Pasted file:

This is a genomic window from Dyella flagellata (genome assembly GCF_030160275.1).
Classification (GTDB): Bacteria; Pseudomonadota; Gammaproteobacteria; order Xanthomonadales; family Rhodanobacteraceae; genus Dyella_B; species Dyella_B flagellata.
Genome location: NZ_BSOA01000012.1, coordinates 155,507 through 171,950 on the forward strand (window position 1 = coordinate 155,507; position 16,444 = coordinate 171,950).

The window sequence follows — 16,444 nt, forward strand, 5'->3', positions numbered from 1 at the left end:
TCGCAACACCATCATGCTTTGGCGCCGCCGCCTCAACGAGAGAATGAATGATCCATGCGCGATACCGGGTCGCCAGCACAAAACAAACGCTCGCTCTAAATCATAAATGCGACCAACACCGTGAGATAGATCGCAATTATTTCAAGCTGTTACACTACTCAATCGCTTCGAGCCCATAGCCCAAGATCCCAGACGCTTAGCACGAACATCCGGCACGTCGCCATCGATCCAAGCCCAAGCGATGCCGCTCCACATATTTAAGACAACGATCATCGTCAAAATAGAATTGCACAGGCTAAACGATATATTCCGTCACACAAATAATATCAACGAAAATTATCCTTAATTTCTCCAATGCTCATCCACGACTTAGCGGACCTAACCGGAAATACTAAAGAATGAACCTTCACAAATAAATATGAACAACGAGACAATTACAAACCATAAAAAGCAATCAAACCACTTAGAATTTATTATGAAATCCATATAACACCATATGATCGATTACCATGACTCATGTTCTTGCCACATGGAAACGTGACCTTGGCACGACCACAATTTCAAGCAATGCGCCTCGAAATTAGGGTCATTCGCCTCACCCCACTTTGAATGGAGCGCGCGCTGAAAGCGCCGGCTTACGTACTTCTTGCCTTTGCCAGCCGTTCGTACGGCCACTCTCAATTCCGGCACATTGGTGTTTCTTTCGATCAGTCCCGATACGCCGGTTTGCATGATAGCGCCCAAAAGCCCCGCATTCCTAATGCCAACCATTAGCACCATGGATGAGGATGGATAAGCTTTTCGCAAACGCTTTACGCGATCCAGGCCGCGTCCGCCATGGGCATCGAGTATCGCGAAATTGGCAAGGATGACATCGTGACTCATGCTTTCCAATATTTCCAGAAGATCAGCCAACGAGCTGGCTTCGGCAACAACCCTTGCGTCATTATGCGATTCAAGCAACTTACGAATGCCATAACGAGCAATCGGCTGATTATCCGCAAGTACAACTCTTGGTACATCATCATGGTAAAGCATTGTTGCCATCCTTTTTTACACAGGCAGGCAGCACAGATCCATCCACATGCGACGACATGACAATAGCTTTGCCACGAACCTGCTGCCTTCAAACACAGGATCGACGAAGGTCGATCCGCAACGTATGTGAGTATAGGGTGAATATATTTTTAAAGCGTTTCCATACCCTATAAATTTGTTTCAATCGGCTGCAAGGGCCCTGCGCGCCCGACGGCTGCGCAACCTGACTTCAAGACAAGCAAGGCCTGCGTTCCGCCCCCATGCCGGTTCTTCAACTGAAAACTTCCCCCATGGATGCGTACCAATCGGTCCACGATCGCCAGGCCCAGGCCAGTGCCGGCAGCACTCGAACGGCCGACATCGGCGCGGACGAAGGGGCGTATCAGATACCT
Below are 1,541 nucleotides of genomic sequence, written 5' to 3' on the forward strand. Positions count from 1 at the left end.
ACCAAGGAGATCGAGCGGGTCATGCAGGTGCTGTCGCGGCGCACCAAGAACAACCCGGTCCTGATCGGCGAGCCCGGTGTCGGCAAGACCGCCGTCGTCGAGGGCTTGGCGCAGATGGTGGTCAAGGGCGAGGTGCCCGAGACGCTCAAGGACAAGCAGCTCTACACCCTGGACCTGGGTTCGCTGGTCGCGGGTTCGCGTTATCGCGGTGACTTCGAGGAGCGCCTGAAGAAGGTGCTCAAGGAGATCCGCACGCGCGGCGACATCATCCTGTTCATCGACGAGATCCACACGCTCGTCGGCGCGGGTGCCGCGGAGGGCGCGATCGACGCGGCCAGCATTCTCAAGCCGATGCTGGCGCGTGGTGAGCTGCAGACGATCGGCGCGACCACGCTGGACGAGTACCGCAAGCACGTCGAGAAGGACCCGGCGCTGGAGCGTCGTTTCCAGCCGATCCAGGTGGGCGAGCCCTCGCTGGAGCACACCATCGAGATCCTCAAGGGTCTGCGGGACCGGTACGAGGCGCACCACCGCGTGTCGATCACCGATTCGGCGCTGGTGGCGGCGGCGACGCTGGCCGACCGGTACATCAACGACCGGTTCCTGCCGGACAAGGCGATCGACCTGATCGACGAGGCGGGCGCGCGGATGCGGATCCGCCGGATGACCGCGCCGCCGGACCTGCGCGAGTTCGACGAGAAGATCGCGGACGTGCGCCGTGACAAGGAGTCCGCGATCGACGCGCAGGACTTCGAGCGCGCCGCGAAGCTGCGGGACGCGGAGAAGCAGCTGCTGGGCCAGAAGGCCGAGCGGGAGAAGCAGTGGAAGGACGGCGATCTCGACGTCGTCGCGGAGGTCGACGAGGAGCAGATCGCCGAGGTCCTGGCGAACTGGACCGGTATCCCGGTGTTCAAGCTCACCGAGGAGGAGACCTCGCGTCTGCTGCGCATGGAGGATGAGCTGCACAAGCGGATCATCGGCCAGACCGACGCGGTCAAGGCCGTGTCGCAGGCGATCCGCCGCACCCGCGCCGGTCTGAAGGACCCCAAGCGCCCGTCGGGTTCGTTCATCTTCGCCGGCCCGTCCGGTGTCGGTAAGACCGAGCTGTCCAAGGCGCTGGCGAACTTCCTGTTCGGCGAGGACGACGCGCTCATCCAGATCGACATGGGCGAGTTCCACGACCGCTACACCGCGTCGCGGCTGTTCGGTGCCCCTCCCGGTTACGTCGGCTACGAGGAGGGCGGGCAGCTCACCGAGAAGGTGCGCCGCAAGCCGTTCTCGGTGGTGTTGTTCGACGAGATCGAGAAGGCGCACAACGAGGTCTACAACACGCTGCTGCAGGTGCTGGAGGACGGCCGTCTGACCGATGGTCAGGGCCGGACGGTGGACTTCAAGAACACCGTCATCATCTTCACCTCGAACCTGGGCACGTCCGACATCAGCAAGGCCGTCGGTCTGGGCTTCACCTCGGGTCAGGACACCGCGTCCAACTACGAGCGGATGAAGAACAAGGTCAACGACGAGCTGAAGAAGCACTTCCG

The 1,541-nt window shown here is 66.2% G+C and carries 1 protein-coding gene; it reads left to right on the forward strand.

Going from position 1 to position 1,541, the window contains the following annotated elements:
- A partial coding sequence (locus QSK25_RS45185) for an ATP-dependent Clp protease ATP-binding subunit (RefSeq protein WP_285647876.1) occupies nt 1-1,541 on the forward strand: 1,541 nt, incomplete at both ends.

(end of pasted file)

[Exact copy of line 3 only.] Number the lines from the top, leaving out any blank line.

Genome location: NZ_BSOA01000012.1, coordinates 155,507 through 171,950 on the forward strand (window position 1 = coordinate 155,507; position 16,444 = coordinate 171,950).